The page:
Growing disciples who grow disciples
Then Jesus came to them and said…"Therefore go and make disciples of all nations, baptizing them in the name of the Father and of the Son and of the Holy Spirit, and teaching them to obey everything I have commanded you." Matthew 28:18-20
Planting churches that grow disciples who plant churches
They preached the gospel in that city and won a large number of disciples. Then they returned to Lystra, Iconium and Antioch, strengthening the disciples and encouraging them to remain true to the faith. "We must go through many hardships to enter the kingdom of God," they said. Paul and Barnabas appointed elders for them in each church and, with prayer and fasting, committed them to the Lord, in whom they had put their trust. Acts 14:21-23
What we mean when we say "planting new churches".
We believe that God’s vision for Faith is the same as it was for the first century church – to plant churches that grow disciples who plant churches. Our aim is to identify a small town in McLean County that is lacking a vibrant faith community (Romans 15:20) and plant a new church there within the next 2 years.
We further believe that He is calling us...
to plant 3 new churches in the next 5 years.
to plant 10 new churches in 10 years.
to plant 100 new churches in 20 years.
to plant 1000 new churches in 40 years.
The churches we will be planting will be different than what we traditionally think of as church. We tend to envision a modern version of Christendom rooted in our experiences with the institutional church of the 1950s, a more contemporary (but still institutional) church of the 1980s, or the post-modern version of the 2000s. While our Christian theology does not change, our structures, systems, and leadership need to change in order to be relevant and effective so that we can make disciples today and into the future.
The new churches we will be planting will not be like Faith Lutheran Church with their own constitution, council, website, etc. Instead, they might be better described as "faith communities" or "micro-churches" or "ministry initiatives". They will have simple leadership structures and may meet in coffee houses or even in people’s homes. They might be born out of small groups that eventually grow large enough to support their own worship service (but not necessarily with their own pastor). They might serve as satellite campuses to Faith Lutheran. In time, some of these churches might, in fact, transform into churches that do function like Faith, with their own constitution, council, website, etc. The process and effort required to birth one of these new churches will not be the same as what we went through to birth Faith Lutheran Church.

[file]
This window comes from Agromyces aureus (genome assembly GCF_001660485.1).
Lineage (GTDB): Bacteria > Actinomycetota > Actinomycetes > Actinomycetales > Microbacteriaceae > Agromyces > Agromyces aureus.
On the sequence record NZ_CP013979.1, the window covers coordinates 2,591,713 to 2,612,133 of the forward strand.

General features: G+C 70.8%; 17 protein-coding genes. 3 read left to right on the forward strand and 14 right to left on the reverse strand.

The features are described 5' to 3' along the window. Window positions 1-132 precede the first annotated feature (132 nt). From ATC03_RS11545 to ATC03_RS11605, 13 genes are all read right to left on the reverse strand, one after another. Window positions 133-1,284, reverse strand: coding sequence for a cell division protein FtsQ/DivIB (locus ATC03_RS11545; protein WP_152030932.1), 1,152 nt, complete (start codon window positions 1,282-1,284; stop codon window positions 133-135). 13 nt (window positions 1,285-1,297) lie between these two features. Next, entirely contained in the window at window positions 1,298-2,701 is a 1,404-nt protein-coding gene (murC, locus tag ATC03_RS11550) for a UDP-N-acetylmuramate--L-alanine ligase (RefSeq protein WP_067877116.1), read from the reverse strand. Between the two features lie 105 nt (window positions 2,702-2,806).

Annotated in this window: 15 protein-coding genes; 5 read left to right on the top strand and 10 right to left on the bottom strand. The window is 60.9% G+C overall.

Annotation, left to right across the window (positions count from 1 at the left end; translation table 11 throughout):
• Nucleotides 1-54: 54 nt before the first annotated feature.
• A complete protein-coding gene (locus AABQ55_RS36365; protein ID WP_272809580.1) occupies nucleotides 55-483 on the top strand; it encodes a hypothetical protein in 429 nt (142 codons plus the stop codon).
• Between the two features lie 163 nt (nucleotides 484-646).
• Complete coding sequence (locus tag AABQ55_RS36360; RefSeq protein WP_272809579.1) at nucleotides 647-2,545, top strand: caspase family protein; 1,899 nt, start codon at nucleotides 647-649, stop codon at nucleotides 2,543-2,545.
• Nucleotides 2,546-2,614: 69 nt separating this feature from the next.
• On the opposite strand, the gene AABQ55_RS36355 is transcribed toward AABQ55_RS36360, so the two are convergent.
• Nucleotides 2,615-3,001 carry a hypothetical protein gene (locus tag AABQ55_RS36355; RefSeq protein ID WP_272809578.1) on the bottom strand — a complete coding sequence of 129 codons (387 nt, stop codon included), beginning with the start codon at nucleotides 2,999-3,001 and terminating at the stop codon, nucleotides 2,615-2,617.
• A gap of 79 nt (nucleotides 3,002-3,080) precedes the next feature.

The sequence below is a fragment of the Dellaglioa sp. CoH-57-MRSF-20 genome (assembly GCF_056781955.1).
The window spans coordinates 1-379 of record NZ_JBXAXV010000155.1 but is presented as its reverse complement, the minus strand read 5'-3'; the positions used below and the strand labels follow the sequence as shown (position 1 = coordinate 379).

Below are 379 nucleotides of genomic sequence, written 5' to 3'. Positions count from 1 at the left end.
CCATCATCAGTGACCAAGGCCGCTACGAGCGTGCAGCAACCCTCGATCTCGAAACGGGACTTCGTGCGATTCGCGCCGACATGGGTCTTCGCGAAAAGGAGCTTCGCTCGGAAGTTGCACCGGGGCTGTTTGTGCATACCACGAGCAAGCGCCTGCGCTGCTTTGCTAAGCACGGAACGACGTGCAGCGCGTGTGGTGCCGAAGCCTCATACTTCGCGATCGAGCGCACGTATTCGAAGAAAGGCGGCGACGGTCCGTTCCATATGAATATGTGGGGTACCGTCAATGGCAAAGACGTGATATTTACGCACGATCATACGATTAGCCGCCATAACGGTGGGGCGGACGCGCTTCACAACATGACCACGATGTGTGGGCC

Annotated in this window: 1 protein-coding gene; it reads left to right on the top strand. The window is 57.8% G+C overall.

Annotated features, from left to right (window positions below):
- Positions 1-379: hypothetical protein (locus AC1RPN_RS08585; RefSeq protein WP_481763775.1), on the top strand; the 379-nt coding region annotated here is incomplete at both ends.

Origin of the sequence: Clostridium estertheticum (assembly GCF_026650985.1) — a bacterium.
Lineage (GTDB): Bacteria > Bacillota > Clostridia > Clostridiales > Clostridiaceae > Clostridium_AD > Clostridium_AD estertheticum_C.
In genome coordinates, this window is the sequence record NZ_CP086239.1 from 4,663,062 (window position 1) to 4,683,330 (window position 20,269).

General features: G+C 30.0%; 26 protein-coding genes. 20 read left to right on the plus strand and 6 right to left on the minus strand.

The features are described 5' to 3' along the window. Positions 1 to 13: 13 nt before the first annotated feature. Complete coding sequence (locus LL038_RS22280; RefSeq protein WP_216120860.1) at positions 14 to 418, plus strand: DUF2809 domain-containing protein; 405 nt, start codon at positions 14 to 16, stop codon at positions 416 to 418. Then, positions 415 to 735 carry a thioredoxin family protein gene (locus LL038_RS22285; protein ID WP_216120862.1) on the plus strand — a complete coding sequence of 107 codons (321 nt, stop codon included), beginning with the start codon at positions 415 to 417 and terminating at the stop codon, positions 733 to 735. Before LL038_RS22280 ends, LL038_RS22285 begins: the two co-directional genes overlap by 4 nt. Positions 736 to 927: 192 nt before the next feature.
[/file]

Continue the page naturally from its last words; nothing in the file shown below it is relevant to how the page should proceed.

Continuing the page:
What is happening with traditional churches in rural communities that compels us to plant new churches there.
- In 2000, the ELCA had almost 6 million members; today the official membership is 3.2 million with an annual decline of 200,000 to 300,000 members per year over the past 10-15 years.
- The Hartford Institute for Religion Research finds that according to current trends "in the next 20 years, you’ll have half as many open congregations as now."
- A record 1 in 5 Americans now reports no religious affiliation.
- The median age of worshipers in church on Sunday is older than 50 for all mainline Protestant denominations, according to the Pew Research Center.
- An ELCA Bishop recently stated that his primary focus is on "hospice care" for dying churches in his Illinois Synod. Many of these churches are in rural areas where the church has traditionally been the backbone of small communities.
There are some Evangelical churches in our area that are thriving and growing; however, even among these churches, only a few are focused on planting churches like the early Church of the New Testament. Those who are planting churches are focused on larger communities. In fact, the vast majority of growing, thriving churches in America today that are engaged in church planting (primarily through multi-site or satellite campus) are heavily focused on large metropolitan areas or college towns. Across the United States, there are only a handful of churches that are doing church planting in small, rural communities. There is a need in these communities that is not being filled and we believe God is calling us to rural ministry.
As we live into this vision to which God is calling us, we will more closely resemble the first century church as described in Acts 2:42-47.